Teachers and homeschool moms agree that there are other, sometimes better, ways to educate a child than to hand him/her a book and say, “Read it.” Students need to be self-motivated to get the most value from their education, but most children do not know how to effectively research a topic. Is it possible for a child (with a minimal help from a teacher or parent) to create a project which will help him learn? Absolutely! The more that the child actually plans, the more the child will want to learn about the topic. By “child,” I mean pre-teen (about age 11) and above. Let me explain how a child can create an effective learning project by setting objectives, finding multiple methods of research, and presenting what s/he has found.
First, you must set objectives to be studied. I recommend one to three objectives, or goals, for the topic you are researching. You might even want to divide a larger project into smaller, more manageable chunks, so that you can thoroughly study your topic. If you are studying a subject covered in public schools, I first recommend looking at the state requirements for this class. In Oklahoma, these objectives are called PASS Skills, but all states are required to have objectives for every required subject, and these must be made available for all to see. I have attached a link to the PASS skills, which are overall very good, except for the fact that there are too many in the elementary grades for reading and math. If you are using a textbook on the subject, use the Table of Contents to give you a list of topics to study. If there are no written objectives for the topic you want to study, find an article, a short book, or a documentary film to give you an overall view of the topic you want to study. From this source, create a list of people or events which are important for this subject and use that list as your objectives. It is vital for you to have a list of one to three objectives for any project you want to research.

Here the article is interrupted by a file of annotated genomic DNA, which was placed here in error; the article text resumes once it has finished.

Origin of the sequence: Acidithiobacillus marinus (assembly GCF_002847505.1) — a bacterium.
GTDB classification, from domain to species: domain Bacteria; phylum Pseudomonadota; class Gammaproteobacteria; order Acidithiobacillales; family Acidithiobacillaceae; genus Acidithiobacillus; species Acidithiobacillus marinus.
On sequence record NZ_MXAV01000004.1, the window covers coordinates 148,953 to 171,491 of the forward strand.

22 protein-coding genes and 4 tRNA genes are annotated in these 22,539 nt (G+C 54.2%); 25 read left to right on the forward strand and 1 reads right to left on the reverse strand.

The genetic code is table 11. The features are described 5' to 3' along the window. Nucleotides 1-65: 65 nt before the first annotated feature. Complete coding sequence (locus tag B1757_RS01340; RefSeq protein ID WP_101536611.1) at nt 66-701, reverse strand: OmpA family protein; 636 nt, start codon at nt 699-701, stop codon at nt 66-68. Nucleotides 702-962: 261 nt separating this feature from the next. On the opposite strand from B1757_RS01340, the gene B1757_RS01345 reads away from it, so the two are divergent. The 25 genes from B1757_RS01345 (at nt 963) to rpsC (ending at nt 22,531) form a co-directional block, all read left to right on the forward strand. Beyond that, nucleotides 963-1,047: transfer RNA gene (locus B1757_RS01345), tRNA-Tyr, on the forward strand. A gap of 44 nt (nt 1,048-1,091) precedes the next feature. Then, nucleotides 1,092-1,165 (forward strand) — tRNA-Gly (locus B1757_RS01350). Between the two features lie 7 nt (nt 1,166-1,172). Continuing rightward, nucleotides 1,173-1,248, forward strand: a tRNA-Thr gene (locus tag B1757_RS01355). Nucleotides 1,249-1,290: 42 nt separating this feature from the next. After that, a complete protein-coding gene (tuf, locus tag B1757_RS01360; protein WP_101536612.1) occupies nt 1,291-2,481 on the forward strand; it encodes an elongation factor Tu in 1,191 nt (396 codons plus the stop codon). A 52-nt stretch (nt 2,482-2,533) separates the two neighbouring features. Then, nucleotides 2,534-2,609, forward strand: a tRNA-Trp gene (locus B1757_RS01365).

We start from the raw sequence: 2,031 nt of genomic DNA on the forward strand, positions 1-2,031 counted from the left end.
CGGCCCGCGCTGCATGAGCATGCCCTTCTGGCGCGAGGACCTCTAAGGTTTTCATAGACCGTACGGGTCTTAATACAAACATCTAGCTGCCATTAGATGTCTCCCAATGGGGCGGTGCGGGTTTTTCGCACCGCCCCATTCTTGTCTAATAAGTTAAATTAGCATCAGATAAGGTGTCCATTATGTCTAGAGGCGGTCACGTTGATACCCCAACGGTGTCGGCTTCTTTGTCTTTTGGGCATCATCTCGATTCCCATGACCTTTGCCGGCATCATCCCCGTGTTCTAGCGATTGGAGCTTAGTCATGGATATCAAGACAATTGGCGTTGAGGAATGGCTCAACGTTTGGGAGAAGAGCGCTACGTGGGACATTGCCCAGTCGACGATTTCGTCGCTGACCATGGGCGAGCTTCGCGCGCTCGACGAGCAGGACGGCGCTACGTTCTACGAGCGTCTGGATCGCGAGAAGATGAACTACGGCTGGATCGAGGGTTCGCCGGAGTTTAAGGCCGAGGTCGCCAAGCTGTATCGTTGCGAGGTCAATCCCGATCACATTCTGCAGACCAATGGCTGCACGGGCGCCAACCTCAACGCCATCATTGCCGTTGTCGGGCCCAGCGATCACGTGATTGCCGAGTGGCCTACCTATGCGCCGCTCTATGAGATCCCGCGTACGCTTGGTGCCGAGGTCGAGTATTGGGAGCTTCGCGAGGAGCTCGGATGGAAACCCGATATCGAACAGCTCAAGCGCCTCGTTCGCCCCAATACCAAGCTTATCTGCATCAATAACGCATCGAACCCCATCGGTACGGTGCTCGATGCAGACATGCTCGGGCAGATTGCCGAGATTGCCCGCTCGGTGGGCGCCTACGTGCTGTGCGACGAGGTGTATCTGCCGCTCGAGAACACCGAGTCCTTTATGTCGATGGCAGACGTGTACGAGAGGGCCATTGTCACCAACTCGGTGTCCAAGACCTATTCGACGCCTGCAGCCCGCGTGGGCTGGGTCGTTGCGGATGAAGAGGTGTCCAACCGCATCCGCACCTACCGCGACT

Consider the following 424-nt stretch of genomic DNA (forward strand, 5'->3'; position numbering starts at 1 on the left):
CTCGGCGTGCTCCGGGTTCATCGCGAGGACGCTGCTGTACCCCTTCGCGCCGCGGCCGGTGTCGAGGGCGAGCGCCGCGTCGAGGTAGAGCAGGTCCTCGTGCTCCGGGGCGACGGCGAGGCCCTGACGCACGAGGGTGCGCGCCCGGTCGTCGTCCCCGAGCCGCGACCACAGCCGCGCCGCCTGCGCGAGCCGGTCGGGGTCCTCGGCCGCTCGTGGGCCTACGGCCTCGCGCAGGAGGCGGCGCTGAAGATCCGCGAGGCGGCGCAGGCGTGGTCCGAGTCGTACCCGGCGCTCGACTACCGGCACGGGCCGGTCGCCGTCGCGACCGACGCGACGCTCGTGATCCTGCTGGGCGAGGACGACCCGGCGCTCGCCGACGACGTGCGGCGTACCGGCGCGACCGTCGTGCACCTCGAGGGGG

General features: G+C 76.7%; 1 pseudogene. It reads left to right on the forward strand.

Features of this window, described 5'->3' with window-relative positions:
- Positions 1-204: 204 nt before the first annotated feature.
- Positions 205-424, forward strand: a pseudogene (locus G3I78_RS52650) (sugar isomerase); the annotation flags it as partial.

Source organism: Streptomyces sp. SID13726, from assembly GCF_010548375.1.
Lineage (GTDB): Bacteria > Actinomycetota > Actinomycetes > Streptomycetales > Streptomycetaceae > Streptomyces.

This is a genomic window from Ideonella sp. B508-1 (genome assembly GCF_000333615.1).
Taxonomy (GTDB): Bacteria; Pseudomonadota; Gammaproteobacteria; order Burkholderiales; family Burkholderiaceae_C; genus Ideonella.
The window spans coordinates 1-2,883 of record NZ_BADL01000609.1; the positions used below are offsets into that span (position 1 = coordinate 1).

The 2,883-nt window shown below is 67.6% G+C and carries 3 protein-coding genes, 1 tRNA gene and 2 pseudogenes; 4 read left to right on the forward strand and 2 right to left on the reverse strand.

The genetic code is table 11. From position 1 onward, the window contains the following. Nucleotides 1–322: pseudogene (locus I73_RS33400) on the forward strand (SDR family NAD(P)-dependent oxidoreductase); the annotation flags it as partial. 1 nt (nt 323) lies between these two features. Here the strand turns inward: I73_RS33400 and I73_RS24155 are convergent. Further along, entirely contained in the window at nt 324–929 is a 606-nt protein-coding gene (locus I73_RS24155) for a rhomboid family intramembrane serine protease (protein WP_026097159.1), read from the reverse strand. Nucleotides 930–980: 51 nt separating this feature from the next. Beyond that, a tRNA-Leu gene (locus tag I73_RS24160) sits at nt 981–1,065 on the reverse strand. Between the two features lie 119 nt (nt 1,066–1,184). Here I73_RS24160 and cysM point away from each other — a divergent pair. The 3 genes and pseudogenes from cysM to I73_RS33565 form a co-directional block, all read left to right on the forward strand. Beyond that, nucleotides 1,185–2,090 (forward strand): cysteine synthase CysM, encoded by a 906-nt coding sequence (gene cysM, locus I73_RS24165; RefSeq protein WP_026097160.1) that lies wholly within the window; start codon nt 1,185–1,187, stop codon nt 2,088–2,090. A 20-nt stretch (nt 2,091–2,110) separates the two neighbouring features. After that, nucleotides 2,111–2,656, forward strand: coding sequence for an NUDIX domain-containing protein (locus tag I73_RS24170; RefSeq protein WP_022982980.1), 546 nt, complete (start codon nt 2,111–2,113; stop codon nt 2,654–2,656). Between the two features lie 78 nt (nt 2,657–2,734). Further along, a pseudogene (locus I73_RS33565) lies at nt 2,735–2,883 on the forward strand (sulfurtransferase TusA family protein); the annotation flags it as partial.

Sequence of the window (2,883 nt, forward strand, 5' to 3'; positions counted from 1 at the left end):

After listing objectives, you should decide on multiple ways you want to learn about the subject. Just reading one book (usually a textbook) is not enough. You should get your information from a minimum of three sources, and usually more than that. There are many ways to get and demonstrate this information, as I will explain in the next few paragraphs.